king-of-men:

shieldfoss:

king-of-men:

shieldfoss:

clawsofpropinquity:

shieldfoss:

morlock-holmes:

shieldfoss:

discoursedrome:

rustingbridges:

discoursedrome:

Honestly the thing that makes me saddest about the AAA Video Game Clusterfuck du Jour is knowing that there are probably a ton of people who spend shitloads of crunch time lovingly working on the one tiny part of the game they had control over only for it to be hopelessly fucked up at the executive level

(also all those people will probably get fired, but there’s at least a 75% chance they’d be fired even if it was a huge success)

if this is sad then man do I have some bad news for you about the number of government employees, and the likely outcomes for the projects they’re assigned to

true that, though honestly if AAA game employees were unionized at the same rate as government employees and the private sector was subject to the same kind of labour laws as the public sector, the game thing would be less sad

There will not be a “AAA Game Developer’s Union” for the exact same reason there won’t be a “Rock Star Union.”

Is “rock star” in this case referring to the profession or the game company? Because if it’s the former, I mean, like… Pretty much every movie star is unionized.

Every movie star is a member of the Screen Actor’s Guild, which is not a union. You can tell in two ways: (1) The name says “guild,” not “union.” (2) It functions as a guild, not a union.

(Also I meant rock-star-the-profession. And it’s sufficiently different from acting that similar concerns don’t apply – and there won’t be a Rock Star Guild either)

The position of devs in the game industry is surely closer to that of lightning technicians, stage hands etc all of whom are famously unionised. As are musicians (”rock star” isn’t a profession).

And actors in the UK and Canada are represented by a trade union.

The fact that they’re both capable of turning people into celebrities does not actually mean actors and musicians are any kind of similar when it comes to the economic factors that would lead to unionization. I used musicians, not actors, deliberately.

And are you seriously telling me you think Guns N’ Roses, Beyonce and (*spins wheel*) @ms-demeanor are in a musicians union?

EDIT: Actually you know what, I shouldn’t concede on the Musician/Rock Star/Game Dev equivalence. I didn’t say rock star was a profession. I said there won’t be a AAA Game Developer’s Union for the same reason there won’t be a Rock Star’s Union.

Really think you’re being kind of obscure here. Maybe it would help if you said why there isn’t a rockstar union and why the same factors apply to AAA gamedevs? I get the impression ‘star’ and ‘AAA’ are doing the work, but it’s entirely unclear why a guitar-strummer’s union and plain old gamedevs union wouldn’t do the job

There isn’t a [[]] union because if you’re a wannabe [[]] and you tell your studio “but I’m in the union so I also have these demands,” they find somebody else to fill the slot in their [[]] because there’s a lot of idiots who want to be [[]] and will work under terrible conditions to live that dream. Once you are a very famous [[]], things improve a lot, but now you no longer need the union anyway – and if you think this is a shit deal, you just make an indie thing in your garage anyway.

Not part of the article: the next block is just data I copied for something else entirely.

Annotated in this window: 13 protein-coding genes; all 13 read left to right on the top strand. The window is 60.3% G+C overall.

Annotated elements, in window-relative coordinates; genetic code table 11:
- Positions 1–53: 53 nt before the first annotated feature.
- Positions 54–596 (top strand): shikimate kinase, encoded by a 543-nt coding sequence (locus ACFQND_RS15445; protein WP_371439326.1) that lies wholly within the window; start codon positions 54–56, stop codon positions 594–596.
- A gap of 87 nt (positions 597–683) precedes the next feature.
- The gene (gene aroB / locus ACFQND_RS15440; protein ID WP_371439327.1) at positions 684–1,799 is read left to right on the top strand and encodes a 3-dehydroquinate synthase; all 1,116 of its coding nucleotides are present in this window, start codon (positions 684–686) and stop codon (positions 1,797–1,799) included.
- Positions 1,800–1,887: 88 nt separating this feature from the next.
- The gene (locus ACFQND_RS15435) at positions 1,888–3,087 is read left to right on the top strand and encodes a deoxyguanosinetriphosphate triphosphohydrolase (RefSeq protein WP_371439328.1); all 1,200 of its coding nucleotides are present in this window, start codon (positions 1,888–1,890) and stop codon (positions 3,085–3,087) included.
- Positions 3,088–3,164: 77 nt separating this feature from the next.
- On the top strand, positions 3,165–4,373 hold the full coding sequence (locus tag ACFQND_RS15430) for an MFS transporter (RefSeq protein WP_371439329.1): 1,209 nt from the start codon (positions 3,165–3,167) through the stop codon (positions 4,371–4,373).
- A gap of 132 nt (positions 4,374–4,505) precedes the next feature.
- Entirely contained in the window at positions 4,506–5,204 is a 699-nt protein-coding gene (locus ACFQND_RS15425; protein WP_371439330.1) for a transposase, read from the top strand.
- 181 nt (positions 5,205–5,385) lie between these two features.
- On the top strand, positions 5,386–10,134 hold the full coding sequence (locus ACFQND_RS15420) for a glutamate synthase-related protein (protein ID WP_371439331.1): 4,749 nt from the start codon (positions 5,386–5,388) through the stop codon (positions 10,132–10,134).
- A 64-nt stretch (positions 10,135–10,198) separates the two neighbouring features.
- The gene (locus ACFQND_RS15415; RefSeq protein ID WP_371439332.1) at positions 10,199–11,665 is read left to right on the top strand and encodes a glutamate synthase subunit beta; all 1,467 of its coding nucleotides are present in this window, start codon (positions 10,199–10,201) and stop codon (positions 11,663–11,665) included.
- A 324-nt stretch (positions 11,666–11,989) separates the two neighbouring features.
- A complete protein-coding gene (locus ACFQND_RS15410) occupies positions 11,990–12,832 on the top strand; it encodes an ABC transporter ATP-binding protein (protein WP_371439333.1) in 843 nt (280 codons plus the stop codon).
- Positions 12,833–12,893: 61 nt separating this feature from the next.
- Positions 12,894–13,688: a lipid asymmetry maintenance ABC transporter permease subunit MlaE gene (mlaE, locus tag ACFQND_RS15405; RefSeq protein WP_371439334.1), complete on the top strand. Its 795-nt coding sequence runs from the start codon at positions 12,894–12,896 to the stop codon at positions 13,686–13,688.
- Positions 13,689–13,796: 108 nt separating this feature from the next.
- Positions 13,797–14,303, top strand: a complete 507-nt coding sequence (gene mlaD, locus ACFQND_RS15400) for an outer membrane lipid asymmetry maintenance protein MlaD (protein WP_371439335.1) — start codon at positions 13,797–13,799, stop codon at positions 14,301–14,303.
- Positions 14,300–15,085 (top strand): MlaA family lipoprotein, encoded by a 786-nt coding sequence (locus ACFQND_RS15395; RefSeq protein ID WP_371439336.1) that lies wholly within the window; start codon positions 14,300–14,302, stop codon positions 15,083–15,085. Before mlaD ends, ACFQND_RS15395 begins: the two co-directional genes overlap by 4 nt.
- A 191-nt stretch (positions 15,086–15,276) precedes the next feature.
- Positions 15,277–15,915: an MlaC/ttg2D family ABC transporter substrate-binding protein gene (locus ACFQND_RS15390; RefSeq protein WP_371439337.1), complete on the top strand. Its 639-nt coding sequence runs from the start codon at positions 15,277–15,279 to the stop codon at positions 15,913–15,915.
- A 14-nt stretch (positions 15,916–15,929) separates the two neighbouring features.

Fill in [[Rock Star/AAA Game Dev]] as needed depending on whether you want to know why there isn’t a AAA Game Dev union or a Rock Star union.

But if you don’t want to compete with a million people for the five spots available to become a famous [[]] and just want to work as a {{}}, it makes perfect sense to have a union for {{}}, who works 9-5 and gets overtime, who can get away with unionizing and making demands because they can’t be replaced in a minute, there aren’t five thousand people standing ready who’d love to have your problems in return for a shot at becoming a [[]].

Fill in {{Musician/Programmer}} as needed.

Makes sense, but it seems that the step where a famous rockstar doesn’t need the union anyway doesn’t really apply to game devs. Someone with household recognition can write their own ticket, in effect they are their own union because they have a monopoly on their face. But someone with a third-page credit for goblin attack animations is not in that position. So it seems like the existing devs of a big company would still have some incentive to organise. True, they have a big coordination problem, but there is a long history of unions forming in such circumstances. Any individual is replaceable, but I think a game studio is going to have some trouble replacing all three hundred goblin attack animators in time to get the game out for Christmas.

From a completely ridiculous point of view – that is, mine, it’s a bit like this:

When I hear e.g. a pipe fitter complain about bad conditions at their factory, I wonder – why don’t you guys unionize?

When I hear a AAA game dev complain about bad conditions at their studio, I wonder – why don’t you get a real job?

Which I know is a ridiculous opinion, but it’s grappling at some nebulously shaped beast that I’m convinced would be a real opinion if I could phrase it right. It’s not “Game dev is a labor of love,” because that’s what assholes say when they want you to work for exposure, but it’s something very much like “Game dev is a labor of love.” You[1] can take your programming skills and move into financial, technical or industrial programming and get an immediate raise and better working conditions, so I hope game dev is a labor of love, because altenatively it’s a labor of idiocy.

[1] For sufficiently generic values of “you,” obviously there are some individuals that have other issues.

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